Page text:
It’s been quite a while since the two drivers entering the final race of the season were both Americans. Four of the top 10 drivers in the series are from the United States. Last year, five of the top 10 were from the USA.
All but one race in the 17-race NTT IndyCar Series schedule is contested in the United States.
Patriotism still matters in IndyCar.
“I think so,” said Andretti Autosport driver Rossi, who is the last American driver to win the Indianapolis 500 in 2016. “I know I’ve read a lot of things from other drivers saying, ‘It doesn’t matter, it’s not important, no one cares.’
“I can’t really get onboard with that.
“I think me as an American, growing up, being a fan of the Olympics and everything, like you cheer for Americans, right? That’s what you do as a patriotic person. Canadians cheer for James. We see the Swedish contingent that comes to the races for Marcus Ericsson and Felix Rosenqvist.
“I think Americans will cheer for Americans. I would love to see an American to win the championship. I think it’s important for the young kids watching hoping to be IndyCar drivers one day, that they see someone who grew up in Tennessee or California or wherever. It’s like, there’s a lot of relate-ability to that for a young kid with aspirations of being a racecar driver.”
Since Sam Hornish, Jr. won the final of his three IndyCar Series championships in 2006, just two American drivers have won the title – Ryan Hunter-Reay in 2012 and Newgarden in 2017. During that span, Scott Dixon of New Zealand won four of his five NTT IndyCar Series championships and Dario Franchitti of Scotland won all four of his IndyCar titles.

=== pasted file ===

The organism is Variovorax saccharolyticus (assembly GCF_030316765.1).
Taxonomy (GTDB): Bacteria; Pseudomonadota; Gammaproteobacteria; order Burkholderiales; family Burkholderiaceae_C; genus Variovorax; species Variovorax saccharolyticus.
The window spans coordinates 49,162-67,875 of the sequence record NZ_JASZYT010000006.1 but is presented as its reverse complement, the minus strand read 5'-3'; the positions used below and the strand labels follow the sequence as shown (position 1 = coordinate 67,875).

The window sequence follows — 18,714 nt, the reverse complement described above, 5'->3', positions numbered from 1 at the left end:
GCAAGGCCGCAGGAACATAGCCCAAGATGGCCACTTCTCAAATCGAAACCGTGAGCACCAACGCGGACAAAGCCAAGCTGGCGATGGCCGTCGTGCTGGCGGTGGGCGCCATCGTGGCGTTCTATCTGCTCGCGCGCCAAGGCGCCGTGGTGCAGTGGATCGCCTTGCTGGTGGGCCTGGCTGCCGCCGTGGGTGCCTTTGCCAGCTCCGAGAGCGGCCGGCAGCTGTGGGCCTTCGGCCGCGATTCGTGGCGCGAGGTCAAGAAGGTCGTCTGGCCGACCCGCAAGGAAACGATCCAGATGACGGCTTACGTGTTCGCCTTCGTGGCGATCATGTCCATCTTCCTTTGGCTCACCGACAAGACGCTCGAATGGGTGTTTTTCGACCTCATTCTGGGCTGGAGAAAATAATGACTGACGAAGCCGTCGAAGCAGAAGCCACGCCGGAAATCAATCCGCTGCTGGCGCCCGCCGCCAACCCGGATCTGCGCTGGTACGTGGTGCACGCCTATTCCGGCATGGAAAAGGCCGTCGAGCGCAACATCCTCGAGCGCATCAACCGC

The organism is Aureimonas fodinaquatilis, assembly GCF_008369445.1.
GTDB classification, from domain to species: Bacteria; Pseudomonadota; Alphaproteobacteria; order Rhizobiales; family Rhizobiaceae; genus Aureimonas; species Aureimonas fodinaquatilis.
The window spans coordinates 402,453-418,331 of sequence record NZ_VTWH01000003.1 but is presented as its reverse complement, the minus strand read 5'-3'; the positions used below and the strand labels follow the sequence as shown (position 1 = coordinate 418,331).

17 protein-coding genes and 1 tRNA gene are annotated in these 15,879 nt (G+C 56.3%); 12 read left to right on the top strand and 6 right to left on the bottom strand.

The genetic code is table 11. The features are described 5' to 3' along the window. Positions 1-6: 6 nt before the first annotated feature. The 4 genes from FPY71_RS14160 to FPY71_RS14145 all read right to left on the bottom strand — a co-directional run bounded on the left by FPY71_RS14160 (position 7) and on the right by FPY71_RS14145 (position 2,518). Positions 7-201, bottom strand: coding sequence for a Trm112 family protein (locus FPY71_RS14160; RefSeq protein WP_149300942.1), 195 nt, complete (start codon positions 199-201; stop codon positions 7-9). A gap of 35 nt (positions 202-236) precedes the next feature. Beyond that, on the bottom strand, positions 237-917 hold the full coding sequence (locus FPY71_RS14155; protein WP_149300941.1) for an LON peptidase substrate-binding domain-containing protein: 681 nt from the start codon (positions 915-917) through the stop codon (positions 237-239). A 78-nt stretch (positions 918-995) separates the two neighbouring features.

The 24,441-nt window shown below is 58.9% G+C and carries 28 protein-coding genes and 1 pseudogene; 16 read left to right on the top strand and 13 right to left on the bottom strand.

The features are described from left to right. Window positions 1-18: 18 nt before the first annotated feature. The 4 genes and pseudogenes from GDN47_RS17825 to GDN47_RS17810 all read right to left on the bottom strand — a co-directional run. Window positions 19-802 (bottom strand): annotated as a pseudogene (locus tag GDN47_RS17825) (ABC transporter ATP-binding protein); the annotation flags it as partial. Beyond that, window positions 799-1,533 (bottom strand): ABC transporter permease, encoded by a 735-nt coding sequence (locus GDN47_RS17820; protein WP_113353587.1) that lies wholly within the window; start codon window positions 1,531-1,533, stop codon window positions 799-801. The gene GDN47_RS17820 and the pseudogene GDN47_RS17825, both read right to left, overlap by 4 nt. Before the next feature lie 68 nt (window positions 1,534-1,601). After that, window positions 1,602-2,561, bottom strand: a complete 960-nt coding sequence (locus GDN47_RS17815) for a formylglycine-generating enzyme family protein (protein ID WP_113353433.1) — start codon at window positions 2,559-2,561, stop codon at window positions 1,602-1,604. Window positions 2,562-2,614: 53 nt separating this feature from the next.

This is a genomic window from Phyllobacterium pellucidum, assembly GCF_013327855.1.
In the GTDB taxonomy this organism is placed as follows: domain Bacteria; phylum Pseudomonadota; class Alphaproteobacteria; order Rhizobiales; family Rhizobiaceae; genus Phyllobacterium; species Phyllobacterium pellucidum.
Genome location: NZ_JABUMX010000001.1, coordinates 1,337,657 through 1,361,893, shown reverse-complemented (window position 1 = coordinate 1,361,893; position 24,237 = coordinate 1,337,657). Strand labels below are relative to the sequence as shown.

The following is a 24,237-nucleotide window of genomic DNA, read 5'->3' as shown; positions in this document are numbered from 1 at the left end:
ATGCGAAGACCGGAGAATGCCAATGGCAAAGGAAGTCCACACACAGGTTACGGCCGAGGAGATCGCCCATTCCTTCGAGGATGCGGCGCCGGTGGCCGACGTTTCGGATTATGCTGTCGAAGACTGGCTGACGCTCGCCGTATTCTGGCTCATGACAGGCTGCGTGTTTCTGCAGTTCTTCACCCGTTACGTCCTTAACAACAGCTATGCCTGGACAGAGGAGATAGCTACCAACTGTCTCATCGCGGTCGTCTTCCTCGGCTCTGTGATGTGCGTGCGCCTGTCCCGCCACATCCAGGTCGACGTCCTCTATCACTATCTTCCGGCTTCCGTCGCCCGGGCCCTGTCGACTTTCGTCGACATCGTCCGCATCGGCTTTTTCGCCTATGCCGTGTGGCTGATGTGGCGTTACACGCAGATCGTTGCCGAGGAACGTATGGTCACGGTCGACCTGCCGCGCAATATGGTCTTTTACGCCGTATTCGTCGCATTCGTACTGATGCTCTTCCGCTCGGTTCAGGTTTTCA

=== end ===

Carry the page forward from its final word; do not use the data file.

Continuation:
The last time two Americans had a chance to win the championship in the final race of the season came in 2001 when Hornish won the championship over Colorado’s Buddy Lazier. Connecticut’s Scott Sharp was third and Arizona’s Billy Boat was fourth in the final standings that year.
That was a much different time and place for IndyCar. At that time, many of the top drivers were in CART while the old Indy Racing League featured a predominantly American lineup. Once unification brought the two sides together in 2008, the championships have been fought on American soil, but international drivers were victorious.
The last time two American drivers finished 1-2 in CART was 1996 when Jimmy Vasser of California defeated Pennsylvania’s Michael Andretti for the crown. In 1992, Bobby Rahal of Illinois defeated Andretti and Al Unser, Jr. of New Mexico for the CART title.
Prior to that, the IndyCar “National Championship” was dominated by drivers from the United States.
“For me, it’s never been something I put a lot of emphasis on,” said the Team Penske driver. “I’m proud to have grown up in such a wonderful country as the United States, but what I’ve always loved about the IndyCar Series is that they bring the best of the best from around the world. That’s always been important to me.